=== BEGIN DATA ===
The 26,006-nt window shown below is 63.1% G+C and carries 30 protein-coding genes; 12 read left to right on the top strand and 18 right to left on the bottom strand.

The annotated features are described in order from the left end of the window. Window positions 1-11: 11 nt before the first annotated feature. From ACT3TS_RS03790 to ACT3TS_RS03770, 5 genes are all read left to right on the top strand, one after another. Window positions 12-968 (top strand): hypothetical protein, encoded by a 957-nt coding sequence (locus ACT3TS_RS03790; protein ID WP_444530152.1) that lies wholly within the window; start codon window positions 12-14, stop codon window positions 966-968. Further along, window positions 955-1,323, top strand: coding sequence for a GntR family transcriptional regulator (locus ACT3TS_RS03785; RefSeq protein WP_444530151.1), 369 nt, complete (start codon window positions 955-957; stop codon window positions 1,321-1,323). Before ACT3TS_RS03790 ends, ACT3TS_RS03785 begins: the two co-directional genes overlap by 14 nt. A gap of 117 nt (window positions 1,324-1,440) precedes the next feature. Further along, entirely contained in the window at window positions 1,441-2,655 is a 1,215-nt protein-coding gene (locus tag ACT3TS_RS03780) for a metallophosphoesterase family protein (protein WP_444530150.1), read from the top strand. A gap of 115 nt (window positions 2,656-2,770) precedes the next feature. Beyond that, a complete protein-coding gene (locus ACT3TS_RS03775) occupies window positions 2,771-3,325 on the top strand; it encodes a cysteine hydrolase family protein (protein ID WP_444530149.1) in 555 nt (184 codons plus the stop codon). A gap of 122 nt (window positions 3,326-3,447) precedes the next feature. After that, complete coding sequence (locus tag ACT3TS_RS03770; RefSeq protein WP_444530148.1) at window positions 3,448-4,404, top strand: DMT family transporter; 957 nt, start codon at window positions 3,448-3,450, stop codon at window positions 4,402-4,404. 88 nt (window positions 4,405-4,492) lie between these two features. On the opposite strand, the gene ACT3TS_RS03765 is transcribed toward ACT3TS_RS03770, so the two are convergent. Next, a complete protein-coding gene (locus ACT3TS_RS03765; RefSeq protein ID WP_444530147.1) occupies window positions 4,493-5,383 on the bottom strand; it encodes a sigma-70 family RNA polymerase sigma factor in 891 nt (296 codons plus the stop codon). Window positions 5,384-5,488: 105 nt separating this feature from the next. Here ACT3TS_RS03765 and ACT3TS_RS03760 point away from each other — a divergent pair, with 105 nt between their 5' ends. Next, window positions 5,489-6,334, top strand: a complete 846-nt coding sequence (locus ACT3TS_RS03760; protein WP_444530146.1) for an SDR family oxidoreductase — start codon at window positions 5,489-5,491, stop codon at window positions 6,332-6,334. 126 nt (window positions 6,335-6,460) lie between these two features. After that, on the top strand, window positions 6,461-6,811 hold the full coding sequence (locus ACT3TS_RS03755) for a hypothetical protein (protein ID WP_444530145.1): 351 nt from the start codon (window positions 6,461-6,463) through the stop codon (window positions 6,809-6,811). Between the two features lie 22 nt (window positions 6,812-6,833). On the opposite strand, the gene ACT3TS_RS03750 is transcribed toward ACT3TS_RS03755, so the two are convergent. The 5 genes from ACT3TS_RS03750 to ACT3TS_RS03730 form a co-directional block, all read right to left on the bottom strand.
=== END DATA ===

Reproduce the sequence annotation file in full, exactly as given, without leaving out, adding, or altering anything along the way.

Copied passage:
The 26,006-nt window shown below is 63.1% G+C and carries 30 protein-coding genes; 12 read left to right on the top strand and 18 right to left on the bottom strand.

The annotated features are described in order from the left end of the window. Window positions 1-11: 11 nt before the first annotated feature. From ACT3TS_RS03790 to ACT3TS_RS03770, 5 genes are all read left to right on the top strand, one after another. Window positions 12-968 (top strand): hypothetical protein, encoded by a 957-nt coding sequence (locus ACT3TS_RS03790; protein ID WP_444530152.1) that lies wholly within the window; start codon window positions 12-14, stop codon window positions 966-968. Further along, window positions 955-1,323, top strand: coding sequence for a GntR family transcriptional regulator (locus ACT3TS_RS03785; RefSeq protein WP_444530151.1), 369 nt, complete (start codon window positions 955-957; stop codon window positions 1,321-1,323). Before ACT3TS_RS03790 ends, ACT3TS_RS03785 begins: the two co-directional genes overlap by 14 nt. A gap of 117 nt (window positions 1,324-1,440) precedes the next feature. Further along, entirely contained in the window at window positions 1,441-2,655 is a 1,215-nt protein-coding gene (locus tag ACT3TS_RS03780) for a metallophosphoesterase family protein (protein WP_444530150.1), read from the top strand. A gap of 115 nt (window positions 2,656-2,770) precedes the next feature. Beyond that, a complete protein-coding gene (locus ACT3TS_RS03775) occupies window positions 2,771-3,325 on the top strand; it encodes a cysteine hydrolase family protein (protein ID WP_444530149.1) in 555 nt (184 codons plus the stop codon). A gap of 122 nt (window positions 3,326-3,447) precedes the next feature. After that, complete coding sequence (locus tag ACT3TS_RS03770; RefSeq protein WP_444530148.1) at window positions 3,448-4,404, top strand: DMT family transporter; 957 nt, start codon at window positions 3,448-3,450, stop codon at window positions 4,402-4,404. 88 nt (window positions 4,405-4,492) lie between these two features. On the opposite strand, the gene ACT3TS_RS03765 is transcribed toward ACT3TS_RS03770, so the two are convergent. Next, a complete protein-coding gene (locus ACT3TS_RS03765; RefSeq protein ID WP_444530147.1) occupies window positions 4,493-5,383 on the bottom strand; it encodes a sigma-70 family RNA polymerase sigma factor in 891 nt (296 codons plus the stop codon). Window positions 5,384-5,488: 105 nt separating this feature from the next. Here ACT3TS_RS03765 and ACT3TS_RS03760 point away from each other — a divergent pair, with 105 nt between their 5' ends. Next, window positions 5,489-6,334, top strand: a complete 846-nt coding sequence (locus ACT3TS_RS03760; protein WP_444530146.1) for an SDR family oxidoreductase — start codon at window positions 5,489-5,491, stop codon at window positions 6,332-6,334. 126 nt (window positions 6,335-6,460) lie between these two features. After that, on the top strand, window positions 6,461-6,811 hold the full coding sequence (locus ACT3TS_RS03755) for a hypothetical protein (protein ID WP_444530145.1): 351 nt from the start codon (window positions 6,461-6,463) through the stop codon (window positions 6,809-6,811). Between the two features lie 22 nt (window positions 6,812-6,833). On the opposite strand, the gene ACT3TS_RS03750 is transcribed toward ACT3TS_RS03755, so the two are convergent. The 5 genes from ACT3TS_RS03750 to ACT3TS_RS03730 form a co-directional block, all read right to left on the bottom strand.